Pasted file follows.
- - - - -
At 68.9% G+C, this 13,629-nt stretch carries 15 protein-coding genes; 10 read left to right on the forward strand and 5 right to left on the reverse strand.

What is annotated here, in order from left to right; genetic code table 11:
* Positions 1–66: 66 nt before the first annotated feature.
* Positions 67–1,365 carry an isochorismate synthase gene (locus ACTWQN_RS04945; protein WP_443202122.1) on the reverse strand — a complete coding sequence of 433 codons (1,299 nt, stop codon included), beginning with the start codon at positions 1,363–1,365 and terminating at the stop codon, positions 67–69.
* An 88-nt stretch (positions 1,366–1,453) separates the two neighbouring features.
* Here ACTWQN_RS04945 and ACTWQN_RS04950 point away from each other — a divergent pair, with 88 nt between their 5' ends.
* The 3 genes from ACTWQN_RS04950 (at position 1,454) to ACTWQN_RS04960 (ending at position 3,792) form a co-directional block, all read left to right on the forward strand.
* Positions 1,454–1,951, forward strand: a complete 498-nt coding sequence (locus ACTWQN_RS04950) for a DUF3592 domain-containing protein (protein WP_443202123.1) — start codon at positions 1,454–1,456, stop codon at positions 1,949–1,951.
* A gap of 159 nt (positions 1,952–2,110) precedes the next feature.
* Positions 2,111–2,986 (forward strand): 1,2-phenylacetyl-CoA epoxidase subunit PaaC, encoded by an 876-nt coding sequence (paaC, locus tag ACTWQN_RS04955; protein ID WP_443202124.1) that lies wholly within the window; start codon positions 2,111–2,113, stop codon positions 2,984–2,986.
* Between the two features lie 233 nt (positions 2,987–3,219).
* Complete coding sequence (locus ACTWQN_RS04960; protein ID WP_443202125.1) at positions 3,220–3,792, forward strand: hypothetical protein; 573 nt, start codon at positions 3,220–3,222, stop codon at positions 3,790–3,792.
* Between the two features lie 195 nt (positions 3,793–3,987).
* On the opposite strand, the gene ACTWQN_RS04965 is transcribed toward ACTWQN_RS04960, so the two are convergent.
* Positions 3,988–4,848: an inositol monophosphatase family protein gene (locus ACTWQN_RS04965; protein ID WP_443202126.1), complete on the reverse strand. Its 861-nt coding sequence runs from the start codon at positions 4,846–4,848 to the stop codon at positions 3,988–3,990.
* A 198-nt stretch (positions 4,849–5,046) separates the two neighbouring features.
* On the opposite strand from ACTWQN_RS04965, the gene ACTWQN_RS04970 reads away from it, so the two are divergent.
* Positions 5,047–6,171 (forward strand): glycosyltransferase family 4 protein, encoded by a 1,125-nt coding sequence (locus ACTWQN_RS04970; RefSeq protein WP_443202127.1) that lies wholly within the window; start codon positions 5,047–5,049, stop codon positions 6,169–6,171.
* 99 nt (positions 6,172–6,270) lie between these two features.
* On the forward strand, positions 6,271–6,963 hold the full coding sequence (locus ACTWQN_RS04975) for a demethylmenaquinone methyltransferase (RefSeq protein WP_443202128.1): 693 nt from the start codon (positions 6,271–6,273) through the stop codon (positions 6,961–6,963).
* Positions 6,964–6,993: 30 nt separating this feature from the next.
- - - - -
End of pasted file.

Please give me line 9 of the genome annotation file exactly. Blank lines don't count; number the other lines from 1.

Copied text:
* A gap of 159 nt (positions 1,952–2,110) precedes the next feature.